Lumakras™ displays positive results in Phase Ib cancer study
Lumakras™ (sotorasib) demonstrated effective response rates against non-small cell lung cancer and colorectal cancer in Phase Ib trial.
Amgen has announced new combination study results from the Phase Ib CodeBreaK 101 study, a comprehensive global master protocol trial evaluating the safety and efficacy of Lumakras™ (sotorasib), the first and only approved KRASG12C inhibitor, in more than 10 different investigational combination regimens for the treatment of patients with KRAS G12C-mutated cancers.
The Lumakras and afatinib combination arm enrolled 33 heavily pre-treated patients with KRAS G12C-mutated non-small cell lung cancer (NSCLC), including five patients previously treated with Lumakras monotherapy. Ten patients received 20mg of afatinib/960mg of sotorasib (cohort one; four patients with prior Lumakras experience) and 23 patients received 30mg of afatinib/960mg of sotorasib (cohort two; one patient with prior Lumakras experience). The objective response rate (ORR) was 20 percent in cohort one and 35 percent in cohort two. The disease control rate was 70 percent and 74 percent in the two cohorts, respectively.
The most common treatment-related adverse events (TRAEs) for this study were diarrhoea, nausea and vomiting. Grade 3 TRAEs occurred in 30 percent of patients in both dose groups, with diarrhoea being the most common.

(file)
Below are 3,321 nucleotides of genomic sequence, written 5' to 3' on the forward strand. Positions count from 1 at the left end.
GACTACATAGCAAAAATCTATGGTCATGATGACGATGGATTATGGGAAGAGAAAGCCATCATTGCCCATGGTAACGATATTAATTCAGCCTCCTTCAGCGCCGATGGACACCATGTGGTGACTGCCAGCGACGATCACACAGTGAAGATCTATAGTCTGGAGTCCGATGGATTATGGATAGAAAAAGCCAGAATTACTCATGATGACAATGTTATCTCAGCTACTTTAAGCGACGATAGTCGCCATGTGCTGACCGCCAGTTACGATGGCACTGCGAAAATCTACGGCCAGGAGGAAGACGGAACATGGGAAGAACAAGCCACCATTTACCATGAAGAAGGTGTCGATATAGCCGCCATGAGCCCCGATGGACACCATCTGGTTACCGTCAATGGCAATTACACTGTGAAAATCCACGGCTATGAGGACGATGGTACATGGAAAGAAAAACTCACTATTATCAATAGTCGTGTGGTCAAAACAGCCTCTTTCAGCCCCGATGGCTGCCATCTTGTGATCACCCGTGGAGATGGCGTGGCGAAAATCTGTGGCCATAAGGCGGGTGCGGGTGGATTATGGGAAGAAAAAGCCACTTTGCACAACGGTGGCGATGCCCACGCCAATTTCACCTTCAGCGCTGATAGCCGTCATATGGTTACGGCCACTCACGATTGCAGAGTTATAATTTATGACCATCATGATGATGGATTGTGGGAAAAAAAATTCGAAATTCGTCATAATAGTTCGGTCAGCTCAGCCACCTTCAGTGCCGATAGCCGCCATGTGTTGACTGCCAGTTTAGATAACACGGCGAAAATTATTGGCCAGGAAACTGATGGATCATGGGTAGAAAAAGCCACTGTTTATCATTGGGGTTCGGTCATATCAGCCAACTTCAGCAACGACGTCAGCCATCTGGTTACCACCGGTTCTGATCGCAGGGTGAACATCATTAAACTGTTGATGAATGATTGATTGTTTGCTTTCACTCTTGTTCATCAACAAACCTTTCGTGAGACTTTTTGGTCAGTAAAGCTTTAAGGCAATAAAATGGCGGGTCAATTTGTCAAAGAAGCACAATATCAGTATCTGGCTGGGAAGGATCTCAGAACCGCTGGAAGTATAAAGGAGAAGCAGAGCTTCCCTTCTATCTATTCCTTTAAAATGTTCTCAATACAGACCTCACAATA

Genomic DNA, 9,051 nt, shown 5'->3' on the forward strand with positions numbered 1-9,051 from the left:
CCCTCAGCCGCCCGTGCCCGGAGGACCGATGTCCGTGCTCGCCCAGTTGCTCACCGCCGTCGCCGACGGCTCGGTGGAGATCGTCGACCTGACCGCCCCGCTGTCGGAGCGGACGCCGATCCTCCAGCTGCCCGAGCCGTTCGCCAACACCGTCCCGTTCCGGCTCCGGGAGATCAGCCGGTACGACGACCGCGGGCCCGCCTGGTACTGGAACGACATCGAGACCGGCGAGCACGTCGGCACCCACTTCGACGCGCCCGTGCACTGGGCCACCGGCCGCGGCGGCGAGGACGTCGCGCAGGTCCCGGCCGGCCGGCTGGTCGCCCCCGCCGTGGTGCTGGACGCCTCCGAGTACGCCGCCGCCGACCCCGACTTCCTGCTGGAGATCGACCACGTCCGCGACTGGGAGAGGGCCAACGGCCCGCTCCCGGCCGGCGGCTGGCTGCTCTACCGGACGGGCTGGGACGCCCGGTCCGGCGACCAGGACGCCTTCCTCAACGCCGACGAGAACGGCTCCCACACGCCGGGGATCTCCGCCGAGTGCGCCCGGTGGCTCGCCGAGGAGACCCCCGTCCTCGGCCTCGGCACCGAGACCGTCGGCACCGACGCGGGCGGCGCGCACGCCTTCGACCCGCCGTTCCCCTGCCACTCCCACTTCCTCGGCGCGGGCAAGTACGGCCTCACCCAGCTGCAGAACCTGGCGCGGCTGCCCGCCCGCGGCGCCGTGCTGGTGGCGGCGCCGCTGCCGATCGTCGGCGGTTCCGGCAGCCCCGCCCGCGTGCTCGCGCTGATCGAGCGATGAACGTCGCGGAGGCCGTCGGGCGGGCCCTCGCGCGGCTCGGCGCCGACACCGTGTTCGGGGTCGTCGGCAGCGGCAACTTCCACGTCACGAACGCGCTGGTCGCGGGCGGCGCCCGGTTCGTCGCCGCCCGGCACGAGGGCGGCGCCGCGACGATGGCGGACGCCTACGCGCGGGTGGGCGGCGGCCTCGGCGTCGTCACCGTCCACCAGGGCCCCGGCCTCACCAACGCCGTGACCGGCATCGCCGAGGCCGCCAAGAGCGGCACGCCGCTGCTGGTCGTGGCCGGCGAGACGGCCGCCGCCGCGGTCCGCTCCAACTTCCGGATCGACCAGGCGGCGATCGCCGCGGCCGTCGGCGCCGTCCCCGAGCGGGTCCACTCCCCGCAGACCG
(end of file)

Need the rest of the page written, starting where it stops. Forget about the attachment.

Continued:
The combination of Lumakras and trametinib showed anti-tumour activity in heavily pre-treated patients with KRAS G12C-mutated solid tumours, including those with prior KRASG12C inhibitor treatment. A total of 41 patients were enrolled in the Phase Ib study with 18 patients with NSCLC, 18 patients with colorectal cancer (CRC) and five patients with other solid tumours. The maximum tolerated dose tested was 2mg trametinib/960 mg sotorasib administered daily.
In patients with CRC who were KRASG12C inhibitor naïve, nine percent achieved partial response and 82 percent achieved disease control. In patients who were previously treated with a KRASG12C inhibitor, 14 percent achieved partial response and 86 percent achieved disease control. In patients with NSCLC who were KRASG12C inhibitor naïve, 20 percent achieved partial response and 87 percent achieved disease control. In patients who were previously treated with a KRASG12C inhibitor, 67 percent achieved disease control. The most common TRAEs for the Lumakras study were diarrhoea, rash, dermatitis acneiform, nausea and vomiting. No new safety concerns were identified.
“A critical component of cancer drug development is to interrogate multiple pathways to understand whether different combinations can meaningfully advance cancer care. For this reason, Amgen has undertaken the broadest and most comprehensive global clinical development program for patients with the KRAS G12C mutation, exploring multiple combinations that will allow us to understand where we can best serve patients,” stated Dr David Reese at Amgen. “We look forward to presenting additional data, including PD-1 and SHP2 combination datasets, in the coming months.”